CFP: Urban Food Justice & the Refugee ‘Crisis’: RGS-IBG London 2016

Jen Bagelman (UBC), Gerry Pratt (UBC), Vicki Squire (Warwick).
Session sponsored by the Food Geographies Working Group.

To think carefully about the intensifying refugee ‘crisis’ many have argued that we must think carefully about the urban (Darling, 2015; Sanyal, 2014). Worldwide, millions of refugees and displaced people have been resettled in urban centers (UNHCR, 2009). Meanwhile, given protracted conflict, temporary camps are becoming permanent, densely inhabited homes that resemble cities (Hyndman, 2011; Sanyal, 2014). In the context of what might be described as an increasingly urban refugee crisis-condition, this session examines the question of food justice. In particular, this session asks: how is emergency food provisioning enacted, governed and contested in urban spaces? We invite papers that address, but are not restricted to, the following:

*How emergent urban responses challenge charity food aid frameworks.
*Intersectional approaches that trace how urban food justice movements both entrench and exceed inequities (of class, gender, race, age, ‘host’/’recipient’)
*The nexus between diverse forms and scales of governance (ie. statism, volunteerism, governmentality).
*Spatio-temporality of food provisioning, particularly: the relationship between short-term ‘emergency’ food responses and longer-term (sustainable) solutions.
*Methods that unearth situated knowledges and affective geographies of food provisioning from the perspective of people moving under precarious conditions.
*Experimental and improvised urban governance of water-energy-food in the context of the refugee crisis.

Please e-mail abstracts (250 words max) with full details to:
 Jen Bagelman before Friday 5th February 2016.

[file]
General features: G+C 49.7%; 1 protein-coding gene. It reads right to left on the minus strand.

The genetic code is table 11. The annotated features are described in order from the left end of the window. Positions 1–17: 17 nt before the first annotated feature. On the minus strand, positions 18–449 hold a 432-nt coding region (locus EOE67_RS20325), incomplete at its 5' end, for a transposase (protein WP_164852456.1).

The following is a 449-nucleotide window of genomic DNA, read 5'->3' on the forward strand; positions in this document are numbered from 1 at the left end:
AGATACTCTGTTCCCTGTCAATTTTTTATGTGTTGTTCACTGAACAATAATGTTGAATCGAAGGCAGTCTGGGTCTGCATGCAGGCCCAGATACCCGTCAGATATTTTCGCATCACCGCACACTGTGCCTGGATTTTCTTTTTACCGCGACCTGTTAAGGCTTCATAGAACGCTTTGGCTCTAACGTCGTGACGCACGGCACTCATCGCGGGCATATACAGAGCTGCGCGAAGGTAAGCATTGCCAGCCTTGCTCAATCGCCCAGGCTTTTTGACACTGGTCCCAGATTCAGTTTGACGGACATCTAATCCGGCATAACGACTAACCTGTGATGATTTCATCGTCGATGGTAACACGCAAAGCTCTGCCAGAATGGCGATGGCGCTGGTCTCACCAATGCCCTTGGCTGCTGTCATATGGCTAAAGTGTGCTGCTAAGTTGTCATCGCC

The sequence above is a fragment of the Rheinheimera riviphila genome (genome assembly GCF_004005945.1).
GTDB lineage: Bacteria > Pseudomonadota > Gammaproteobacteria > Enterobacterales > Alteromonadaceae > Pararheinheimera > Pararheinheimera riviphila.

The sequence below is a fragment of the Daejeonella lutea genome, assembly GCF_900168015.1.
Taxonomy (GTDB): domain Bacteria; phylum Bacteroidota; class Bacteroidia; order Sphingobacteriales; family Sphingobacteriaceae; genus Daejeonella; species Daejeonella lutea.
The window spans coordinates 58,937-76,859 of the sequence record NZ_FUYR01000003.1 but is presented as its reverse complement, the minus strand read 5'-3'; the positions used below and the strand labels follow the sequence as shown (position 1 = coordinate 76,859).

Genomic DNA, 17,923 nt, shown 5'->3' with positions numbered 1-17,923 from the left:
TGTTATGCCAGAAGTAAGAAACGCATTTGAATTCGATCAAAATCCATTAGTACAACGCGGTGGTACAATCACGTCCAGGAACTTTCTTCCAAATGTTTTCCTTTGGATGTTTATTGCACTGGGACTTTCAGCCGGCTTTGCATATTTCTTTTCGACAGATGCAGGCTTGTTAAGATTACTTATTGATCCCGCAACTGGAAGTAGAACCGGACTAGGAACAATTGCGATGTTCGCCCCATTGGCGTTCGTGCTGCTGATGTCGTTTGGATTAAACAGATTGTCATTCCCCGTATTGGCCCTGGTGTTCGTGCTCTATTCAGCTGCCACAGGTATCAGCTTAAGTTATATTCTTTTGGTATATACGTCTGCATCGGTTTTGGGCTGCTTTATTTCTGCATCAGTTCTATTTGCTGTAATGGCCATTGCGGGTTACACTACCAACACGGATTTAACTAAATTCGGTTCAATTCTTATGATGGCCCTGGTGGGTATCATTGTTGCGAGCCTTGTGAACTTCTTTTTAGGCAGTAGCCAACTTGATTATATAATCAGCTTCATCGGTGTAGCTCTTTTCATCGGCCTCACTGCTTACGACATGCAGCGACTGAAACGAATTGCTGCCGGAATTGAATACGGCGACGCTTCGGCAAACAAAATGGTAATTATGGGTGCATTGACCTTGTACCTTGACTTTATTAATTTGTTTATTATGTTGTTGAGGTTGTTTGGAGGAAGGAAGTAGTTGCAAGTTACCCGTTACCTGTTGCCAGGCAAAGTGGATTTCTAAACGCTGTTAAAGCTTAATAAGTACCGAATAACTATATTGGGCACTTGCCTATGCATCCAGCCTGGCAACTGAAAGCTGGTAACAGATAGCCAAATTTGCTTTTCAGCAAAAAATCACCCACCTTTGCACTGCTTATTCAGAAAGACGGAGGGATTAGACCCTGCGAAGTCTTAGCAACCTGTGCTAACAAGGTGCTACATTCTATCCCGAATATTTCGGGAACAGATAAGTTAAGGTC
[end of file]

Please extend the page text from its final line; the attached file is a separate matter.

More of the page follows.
References
Cook, I. et al. 2013. ‘Food’s cultural geographies: texture, creativity and publics,’ in N. Johnson, R. Schein and J. Winders eds. The Wiley-Blackwell Companion to Cultural Geography. Oxford: Blackwell: 343-354.

Darling, J. 2015. ‘View from Europe: How cities are key to refugee policy.’ Opendemocracy.net.

Haraway, D. J. 1988. ‘Situated knowledges: The science question in feminism and the privilege of partial perspective.’ Feminist Studies 14(3): 575-599.

Hyndman, J. ‘A Refugee Camp Conundrum’ Refuge, 28(2): 7-15, 2011.

Kindon, S., Pain, R. & Kesby, M. 2007. Participatory Action Research Approaches and Methods: Connecting People, Participation and Place. London: Routledge.

Leck, H., Conway, D., Bradshaw, M. and Rees, J. 2015. ‘Tracing the water-energy-food nexus: description, theory and practice.’ Geography Compass 9/8: 445-46

Sanyal, R. 2014. ‘Urbanizing Refuge: Interrogating Spaces of Displacement,’ International Journal of Urban and Regional Research 38(2): 558-572.

Staeheli, L.A., Ehrkamp, P., Leitner, H. & Nagel, C.R. 2012. ‘Dreaming the Ordinary: Daily Life and the Complex Geographies of Citizenship.’ Progress in Human Geography. 36:628-644.

Squire, V. 2011. The Contested Politics of Mobility: Borderzones and Irregularity. Abingdon: Routledge.

UNHCR, Refugee Agency. Policy on refugee protection and solutions in urban areas. September 2009.

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